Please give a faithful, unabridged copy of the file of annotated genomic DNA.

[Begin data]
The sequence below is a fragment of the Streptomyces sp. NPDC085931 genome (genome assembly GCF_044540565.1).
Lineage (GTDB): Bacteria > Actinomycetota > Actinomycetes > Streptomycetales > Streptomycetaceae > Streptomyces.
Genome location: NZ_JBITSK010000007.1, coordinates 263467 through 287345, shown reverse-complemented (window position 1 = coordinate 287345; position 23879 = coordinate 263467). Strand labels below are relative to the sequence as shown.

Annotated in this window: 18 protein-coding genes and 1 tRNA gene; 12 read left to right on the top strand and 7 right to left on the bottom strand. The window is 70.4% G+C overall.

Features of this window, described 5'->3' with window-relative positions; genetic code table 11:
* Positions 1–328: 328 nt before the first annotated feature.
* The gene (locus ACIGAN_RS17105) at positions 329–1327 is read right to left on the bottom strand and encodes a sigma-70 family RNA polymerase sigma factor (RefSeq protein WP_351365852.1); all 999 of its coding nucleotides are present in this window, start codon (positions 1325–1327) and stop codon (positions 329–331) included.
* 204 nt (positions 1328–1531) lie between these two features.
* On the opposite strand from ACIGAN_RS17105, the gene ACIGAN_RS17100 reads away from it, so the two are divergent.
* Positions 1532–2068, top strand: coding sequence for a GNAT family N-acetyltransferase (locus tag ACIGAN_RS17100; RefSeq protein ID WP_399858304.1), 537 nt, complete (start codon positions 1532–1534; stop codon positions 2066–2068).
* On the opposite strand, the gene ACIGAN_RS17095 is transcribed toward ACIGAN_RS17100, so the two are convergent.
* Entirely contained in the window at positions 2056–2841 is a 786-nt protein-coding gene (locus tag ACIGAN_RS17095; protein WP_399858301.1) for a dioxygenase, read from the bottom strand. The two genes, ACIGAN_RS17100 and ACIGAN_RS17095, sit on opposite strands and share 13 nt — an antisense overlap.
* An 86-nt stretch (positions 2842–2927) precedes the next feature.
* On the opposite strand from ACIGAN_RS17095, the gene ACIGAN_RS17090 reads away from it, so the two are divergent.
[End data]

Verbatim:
The sequence below is a fragment of the Streptomyces sp. NPDC085931 genome (genome assembly GCF_044540565.1).
Lineage (GTDB): Bacteria > Actinomycetota > Actinomycetes > Streptomycetales > Streptomycetaceae > Streptomyces.
Genome location: NZ_JBITSK010000007.1, coordinates 263467 through 287345, shown reverse-complemented (window position 1 = coordinate 287345; position 23879 = coordinate 263467). Strand labels below are relative to the sequence as shown.

Annotated in this window: 18 protein-coding genes and 1 tRNA gene; 12 read left to right on the top strand and 7 right to left on the bottom strand. The window is 70.4% G+C overall.

Features of this window, described 5'->3' with window-relative positions; genetic code table 11:
* Positions 1–328: 328 nt before the first annotated feature.
* The gene (locus ACIGAN_RS17105) at positions 329–1327 is read right to left on the bottom strand and encodes a sigma-70 family RNA polymerase sigma factor (RefSeq protein WP_351365852.1); all 999 of its coding nucleotides are present in this window, start codon (positions 1325–1327) and stop codon (positions 329–331) included.
* 204 nt (positions 1328–1531) lie between these two features.
* On the opposite strand from ACIGAN_RS17105, the gene ACIGAN_RS17100 reads away from it, so the two are divergent.
* Positions 1532–2068, top strand: coding sequence for a GNAT family N-acetyltransferase (locus tag ACIGAN_RS17100; RefSeq protein ID WP_399858304.1), 537 nt, complete (start codon positions 1532–1534; stop codon positions 2066–2068).
* On the opposite strand, the gene ACIGAN_RS17095 is transcribed toward ACIGAN_RS17100, so the two are convergent.
* Entirely contained in the window at positions 2056–2841 is a 786-nt protein-coding gene (locus tag ACIGAN_RS17095; protein WP_399858301.1) for a dioxygenase, read from the bottom strand. The two genes, ACIGAN_RS17100 and ACIGAN_RS17095, sit on opposite strands and share 13 nt — an antisense overlap.
* An 86-nt stretch (positions 2842–2927) precedes the next feature.
* On the opposite strand from ACIGAN_RS17095, the gene ACIGAN_RS17090 reads away from it, so the two are divergent.